What Was I Doing!

In June 1999 I started a new job with a mixture of emotions.

Excited about the opportunity the new job offered, and terrified that I was out of my depth (imposter syndrome popping up again).

However, I was determined to make it a success. I was prepared to do what was needed (the ‘D’ element of my disc profile coming out here). Head down and just get on with it – make it happen.

For the first 2 months I worked 60+ hour weeks.

The practice of the business was for month end reporting to be completed 3 days after the end of the month; this was a group of three trading companies with a holding company, and the holding company was a subsidiary of a FTSE 250 PLC.

The individual trading companies reporting deadlines were determined by working back from the Group Board Meeting.

Three months into my new job – and to fit in with the group timetable – month end reporting had to be completed a day before month end…

Ok, no problem, just have plenty of provisions in the accounts I thought.

But, a new budget had just been prepared for one of the company’s main projects and the month end reports had to reflect this new budget.

I received the budget the day before the month end reports were due – at 9am.

What happened next is something I am still embarrassed about, almost 20 years later.

Instead of being sensible and arranging for an extension to get the work completed, I worked until 3am ensuring all the reporting was completed. I then drove 40 miles home, slept for 2 hours.

I got up and was back at the office at 7am to print the reports, check, amend and re-print, and prepare for the 9am meeting.

Which went fine.

I then sat through a 6-hour management meeting before leaving for home at 8pm.

What was I thinking!!! How is that normal, how is that acceptable!!!

Because I was so determined to succeed in my new job, I was prepared to work all the hours necessary to be ‘successful’.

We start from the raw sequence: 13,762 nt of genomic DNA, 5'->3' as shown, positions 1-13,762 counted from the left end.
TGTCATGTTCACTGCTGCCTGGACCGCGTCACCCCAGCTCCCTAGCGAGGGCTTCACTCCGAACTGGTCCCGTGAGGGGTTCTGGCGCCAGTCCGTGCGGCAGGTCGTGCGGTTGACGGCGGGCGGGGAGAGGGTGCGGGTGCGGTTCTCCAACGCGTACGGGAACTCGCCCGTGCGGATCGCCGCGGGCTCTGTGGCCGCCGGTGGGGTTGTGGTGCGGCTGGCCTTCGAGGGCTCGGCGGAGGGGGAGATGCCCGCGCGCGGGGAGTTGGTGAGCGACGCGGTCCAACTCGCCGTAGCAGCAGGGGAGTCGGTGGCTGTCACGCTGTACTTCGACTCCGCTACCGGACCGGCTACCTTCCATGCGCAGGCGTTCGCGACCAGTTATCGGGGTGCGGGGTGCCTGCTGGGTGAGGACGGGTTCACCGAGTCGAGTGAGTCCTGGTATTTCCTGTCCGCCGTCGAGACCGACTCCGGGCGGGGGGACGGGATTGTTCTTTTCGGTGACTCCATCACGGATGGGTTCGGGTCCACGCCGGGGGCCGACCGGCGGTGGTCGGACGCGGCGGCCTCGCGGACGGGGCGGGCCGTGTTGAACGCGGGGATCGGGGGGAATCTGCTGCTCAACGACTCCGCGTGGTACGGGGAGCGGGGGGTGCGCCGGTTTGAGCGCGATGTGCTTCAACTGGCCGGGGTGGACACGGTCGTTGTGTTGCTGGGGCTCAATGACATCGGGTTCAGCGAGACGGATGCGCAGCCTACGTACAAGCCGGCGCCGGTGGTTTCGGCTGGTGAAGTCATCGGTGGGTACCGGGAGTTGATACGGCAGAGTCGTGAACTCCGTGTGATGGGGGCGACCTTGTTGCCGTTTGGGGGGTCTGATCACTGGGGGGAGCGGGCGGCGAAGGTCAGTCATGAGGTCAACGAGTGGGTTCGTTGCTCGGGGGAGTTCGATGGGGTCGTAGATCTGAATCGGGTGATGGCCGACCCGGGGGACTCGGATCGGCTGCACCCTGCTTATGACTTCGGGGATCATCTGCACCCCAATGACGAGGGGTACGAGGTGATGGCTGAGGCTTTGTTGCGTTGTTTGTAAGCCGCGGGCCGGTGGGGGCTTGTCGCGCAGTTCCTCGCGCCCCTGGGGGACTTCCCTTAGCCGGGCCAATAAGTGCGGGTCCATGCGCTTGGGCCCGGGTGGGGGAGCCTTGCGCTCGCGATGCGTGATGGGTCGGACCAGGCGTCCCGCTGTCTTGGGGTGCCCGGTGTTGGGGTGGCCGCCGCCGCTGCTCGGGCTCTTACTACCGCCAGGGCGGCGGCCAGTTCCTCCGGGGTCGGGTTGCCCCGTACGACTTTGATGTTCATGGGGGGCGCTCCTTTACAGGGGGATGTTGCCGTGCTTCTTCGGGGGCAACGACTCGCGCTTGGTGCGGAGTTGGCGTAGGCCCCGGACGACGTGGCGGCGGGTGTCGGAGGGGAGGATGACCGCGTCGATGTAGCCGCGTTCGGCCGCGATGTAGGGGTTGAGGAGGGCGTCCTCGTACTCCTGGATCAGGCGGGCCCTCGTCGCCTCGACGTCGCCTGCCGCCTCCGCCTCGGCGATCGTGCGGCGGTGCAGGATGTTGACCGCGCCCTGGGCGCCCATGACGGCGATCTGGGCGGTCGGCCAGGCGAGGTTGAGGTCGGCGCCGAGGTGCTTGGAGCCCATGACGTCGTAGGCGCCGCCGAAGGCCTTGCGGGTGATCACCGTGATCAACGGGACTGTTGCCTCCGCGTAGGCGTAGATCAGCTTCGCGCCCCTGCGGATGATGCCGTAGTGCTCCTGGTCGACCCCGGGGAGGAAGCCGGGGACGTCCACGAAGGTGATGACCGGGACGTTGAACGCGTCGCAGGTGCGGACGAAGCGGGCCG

Although I never worked this late again (plenty of 15-hour days though), this ‘approach’ to work was consistent for the next 3 years. I refused to accept that I’d miss a reporting deadline and often said yes to delivering work by a certain date as I saw it as a challenge.

And I suppose I wanted the praise and thanks that would come with it.

I compare that to where I am now, and it is a million miles away.

Today I took my children to school, went for a swim, started work at 10.30am, stopped at 3pm to take my youngest daughter ice skating. Then finished off some work later that evening, finishing about 10pm.

Yes, a late finish but not a long working day. Six hours work at the most.

Now, I have a far better idea now of what my priorities are…

And they’re not work.

What made the difference?

I think it was the realisation that what is really important to me is what I achieve personally, not just in business.

Now I haven’t perfected this in any way and there are times when I work more hours than I’d like, but that is an exception rather than the norm. I now genuinely enjoy the work I do.

Making sure I see my children grow up is far more important than making sure a board report is prepared on time.

It took me almost 20 years to really appreciate this.

Lets make sure it doesn’t take you this long.

If you’re ready to start or are already running your own accountancy practice, here are 5 ways I can help you run the practice you want, the way you want:

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